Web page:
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  1. I do have an IEP for an unrelated physical disability (visual impairment). I get extended time on everything. However, nothing about incompletes for bad grades, I will mention this to the ESE director
  2. No formal diagnoses for ADHD. Mom & School Therapist says that’s what my issue is, although my sessions for school therapy are ending bc my school limits amount of appointments. I will ask the therapist to do an evaluation at school because so far there is no documentation of adhd.
  3. I’ve definitely considered depression to be the issue but the school therapist said it wasn’t that
  4. I did a recent physical for swim team, i’m all fine but i’m not sure if it checked for thyroid
  5. I think I have some form of insurance, not sure what it covers.

You will not get incompletes for bad grades because of poor vision.

Oh ok. I will look into getting a school evaluation for ADHD and maybe depression. Thanks for your help.

Since ADD is a medical diagnosis, it is unlikely that school personnel, even the educational psychologist, can do this. Typically you would have your pediatrician provide rating scales for parents and teachers to complete (and probably you as well given your age), and then the doctor would diagnose based upon the results. You would then provide the school with the diagnosis and it would be added to your record. The diagnosis could open up a variety of additional accommodations and/or modifications to you depending upon the educational impact. Executive functioning issues and depression are often co-morbid, but it really does sound like something that you should have checked out professionally.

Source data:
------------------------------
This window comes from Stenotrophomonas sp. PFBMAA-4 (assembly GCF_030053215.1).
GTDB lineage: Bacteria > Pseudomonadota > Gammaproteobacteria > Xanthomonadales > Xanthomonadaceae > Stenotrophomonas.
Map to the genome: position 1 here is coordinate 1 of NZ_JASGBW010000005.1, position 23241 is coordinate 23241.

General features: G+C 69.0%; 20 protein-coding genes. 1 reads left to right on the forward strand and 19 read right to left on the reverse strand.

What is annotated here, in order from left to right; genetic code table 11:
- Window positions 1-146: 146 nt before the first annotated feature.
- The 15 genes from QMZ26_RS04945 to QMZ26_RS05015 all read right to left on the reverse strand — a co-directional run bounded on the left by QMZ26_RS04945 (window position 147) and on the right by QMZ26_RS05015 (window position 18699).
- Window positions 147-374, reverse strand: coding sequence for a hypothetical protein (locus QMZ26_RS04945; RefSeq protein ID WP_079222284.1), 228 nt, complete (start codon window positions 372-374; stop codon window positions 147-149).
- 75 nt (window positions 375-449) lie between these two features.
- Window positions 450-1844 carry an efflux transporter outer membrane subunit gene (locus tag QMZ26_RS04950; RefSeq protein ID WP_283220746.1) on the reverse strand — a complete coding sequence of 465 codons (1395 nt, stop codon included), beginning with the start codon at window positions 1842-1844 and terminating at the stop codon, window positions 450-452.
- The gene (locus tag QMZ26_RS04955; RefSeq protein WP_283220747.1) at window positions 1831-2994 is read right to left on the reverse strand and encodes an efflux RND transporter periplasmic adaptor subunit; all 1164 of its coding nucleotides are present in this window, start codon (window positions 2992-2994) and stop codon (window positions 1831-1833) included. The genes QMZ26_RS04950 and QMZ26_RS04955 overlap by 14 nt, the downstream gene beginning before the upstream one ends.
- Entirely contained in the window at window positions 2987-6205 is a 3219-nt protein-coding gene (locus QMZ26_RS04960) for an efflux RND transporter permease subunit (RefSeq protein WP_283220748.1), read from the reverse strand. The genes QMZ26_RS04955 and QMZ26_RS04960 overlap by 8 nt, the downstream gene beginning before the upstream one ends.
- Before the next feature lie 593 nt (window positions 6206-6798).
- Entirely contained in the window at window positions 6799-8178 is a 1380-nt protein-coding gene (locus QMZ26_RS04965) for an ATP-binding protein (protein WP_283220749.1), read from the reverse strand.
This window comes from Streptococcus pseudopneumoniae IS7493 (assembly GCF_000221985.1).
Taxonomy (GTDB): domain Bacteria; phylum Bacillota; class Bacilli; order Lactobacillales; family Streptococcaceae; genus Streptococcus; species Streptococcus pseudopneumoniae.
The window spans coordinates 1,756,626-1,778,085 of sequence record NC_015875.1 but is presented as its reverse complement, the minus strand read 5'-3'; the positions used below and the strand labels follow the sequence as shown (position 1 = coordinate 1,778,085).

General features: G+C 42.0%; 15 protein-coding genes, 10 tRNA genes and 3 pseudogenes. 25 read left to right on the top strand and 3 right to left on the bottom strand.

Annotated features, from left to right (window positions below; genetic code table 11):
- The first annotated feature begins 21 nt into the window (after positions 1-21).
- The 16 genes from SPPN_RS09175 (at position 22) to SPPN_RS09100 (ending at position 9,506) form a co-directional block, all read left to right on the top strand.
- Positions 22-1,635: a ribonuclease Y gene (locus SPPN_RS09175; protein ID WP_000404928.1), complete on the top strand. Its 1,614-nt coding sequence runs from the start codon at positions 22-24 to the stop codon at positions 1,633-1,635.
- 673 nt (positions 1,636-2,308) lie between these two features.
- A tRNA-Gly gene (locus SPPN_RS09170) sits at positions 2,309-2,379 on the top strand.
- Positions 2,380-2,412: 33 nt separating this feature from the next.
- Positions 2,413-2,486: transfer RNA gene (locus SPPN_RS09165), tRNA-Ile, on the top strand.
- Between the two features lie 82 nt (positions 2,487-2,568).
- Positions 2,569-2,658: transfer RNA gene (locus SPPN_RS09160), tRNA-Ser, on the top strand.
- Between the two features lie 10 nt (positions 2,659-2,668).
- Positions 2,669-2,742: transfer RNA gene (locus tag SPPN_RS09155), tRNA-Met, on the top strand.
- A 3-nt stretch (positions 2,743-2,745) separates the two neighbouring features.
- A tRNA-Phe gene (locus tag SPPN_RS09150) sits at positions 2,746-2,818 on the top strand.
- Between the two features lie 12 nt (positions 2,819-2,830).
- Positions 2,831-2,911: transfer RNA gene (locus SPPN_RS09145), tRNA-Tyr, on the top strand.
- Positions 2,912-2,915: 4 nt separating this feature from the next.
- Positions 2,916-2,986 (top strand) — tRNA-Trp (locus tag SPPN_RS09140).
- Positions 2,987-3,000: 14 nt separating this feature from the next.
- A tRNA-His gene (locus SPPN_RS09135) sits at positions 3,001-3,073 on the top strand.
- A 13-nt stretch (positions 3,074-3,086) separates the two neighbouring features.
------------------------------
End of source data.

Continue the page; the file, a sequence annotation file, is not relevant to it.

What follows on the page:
Get your thyroid checked along with other medical possibilities.

ADHD cannot be tested. You and your parents can fill out a questionnaire provided by an MD, primary care or psychiatrist.

Our local public schools do a neuropsych. evaluation which can be done to identify or eliminate other issues that might be affecting you, some of which may resemble ADHD (slow processing, executive function issues etc.)

Glad you have some help at school. Find out what your insurance coverage is because you may have access to therapy and psychiatry without co-pays.

It may be that your school therapist doesn’t think it is depression but I would seek another opinion if you think that is possible.

You might benefit from antidepressants or stimulants. If you see a psychiatrist or clinic that really has expertise in ADHD they can work with you to evaluate the many options for meds.

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I’m so sorry you are struggling with your academics OP.

I’m also concerned with your fatigue. Did you have COVID or another viral illness (mono etc) in the past year or so? Long COVID and other post viral syndromes are hard to diagnose and treat. I haven’t heard you voice concerns about swim team. How is that going?

Was school online for you freshman year? Are you struggling with the rigors of in person school? Is your course load a typical sophomore course load?

I have more questions than answers, I know but I hope that by asking them I might provide a tiny bit of guidance in your figuring out what might be holding you back.